EU finance ministers divided on taxing the Internet industry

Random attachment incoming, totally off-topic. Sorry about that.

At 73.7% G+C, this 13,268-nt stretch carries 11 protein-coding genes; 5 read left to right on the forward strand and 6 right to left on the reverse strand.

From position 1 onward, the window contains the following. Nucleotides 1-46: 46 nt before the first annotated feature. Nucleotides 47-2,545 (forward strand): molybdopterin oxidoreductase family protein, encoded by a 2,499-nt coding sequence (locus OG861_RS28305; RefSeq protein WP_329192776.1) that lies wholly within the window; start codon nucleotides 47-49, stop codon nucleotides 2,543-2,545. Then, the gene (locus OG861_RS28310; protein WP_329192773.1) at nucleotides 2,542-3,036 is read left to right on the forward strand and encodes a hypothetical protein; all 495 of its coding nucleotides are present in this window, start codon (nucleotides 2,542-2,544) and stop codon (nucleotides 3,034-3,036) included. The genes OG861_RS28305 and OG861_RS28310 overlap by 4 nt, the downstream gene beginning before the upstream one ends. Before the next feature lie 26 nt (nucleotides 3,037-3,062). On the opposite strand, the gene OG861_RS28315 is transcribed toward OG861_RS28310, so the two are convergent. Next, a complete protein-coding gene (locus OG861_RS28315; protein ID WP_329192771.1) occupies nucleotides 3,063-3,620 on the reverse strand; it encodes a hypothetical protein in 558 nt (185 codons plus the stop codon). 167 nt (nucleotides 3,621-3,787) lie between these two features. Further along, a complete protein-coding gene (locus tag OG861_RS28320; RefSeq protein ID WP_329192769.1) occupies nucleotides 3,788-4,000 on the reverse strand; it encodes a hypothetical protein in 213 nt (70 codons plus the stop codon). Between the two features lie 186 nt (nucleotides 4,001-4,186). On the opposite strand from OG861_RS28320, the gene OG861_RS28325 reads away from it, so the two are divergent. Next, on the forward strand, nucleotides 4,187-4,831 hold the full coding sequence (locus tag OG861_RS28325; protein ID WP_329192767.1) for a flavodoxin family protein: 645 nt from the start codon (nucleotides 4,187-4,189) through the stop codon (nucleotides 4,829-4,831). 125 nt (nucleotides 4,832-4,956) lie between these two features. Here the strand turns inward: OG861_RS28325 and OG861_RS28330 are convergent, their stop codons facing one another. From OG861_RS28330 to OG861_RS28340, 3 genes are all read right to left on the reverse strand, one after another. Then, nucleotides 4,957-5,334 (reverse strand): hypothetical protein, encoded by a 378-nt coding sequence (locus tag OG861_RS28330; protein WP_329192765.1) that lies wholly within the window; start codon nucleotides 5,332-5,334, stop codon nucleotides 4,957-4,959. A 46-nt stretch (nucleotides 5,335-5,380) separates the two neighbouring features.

At a meeting in Tallinn, Estonia, EU finance ministers discussed the recently proposed plans by France, Germany, Italy, and Spain to tax Internet companies on their revenue, rather than their profit. Although there was agreement on the need to ‘move forward swiftly‘, there was division among the EU on the proposal. About a third of the EU member states backed the proposal, which they hoped would enhance ‘economic efficiency’, ‘tax fairness and sovereignty‘. Yet, the plan also received extensive criticism. Denmark pointed out that it might push innovative companies away from Europe, and Luxembourg added that ‘it doesn’t make sense’ to move without a global agreement. Some countries identified technical and legal challenges, and others feared it would divide the EU and cause friction with the USA. Generally, the plan was seen as a ‘quick fix’ for the short term, while in the meantime, more structural solutions should be found. One of these long-term solutions was proposed by Estonia and would ‘permit states to tax companies where they have a digital, and not just a physical, presence‘.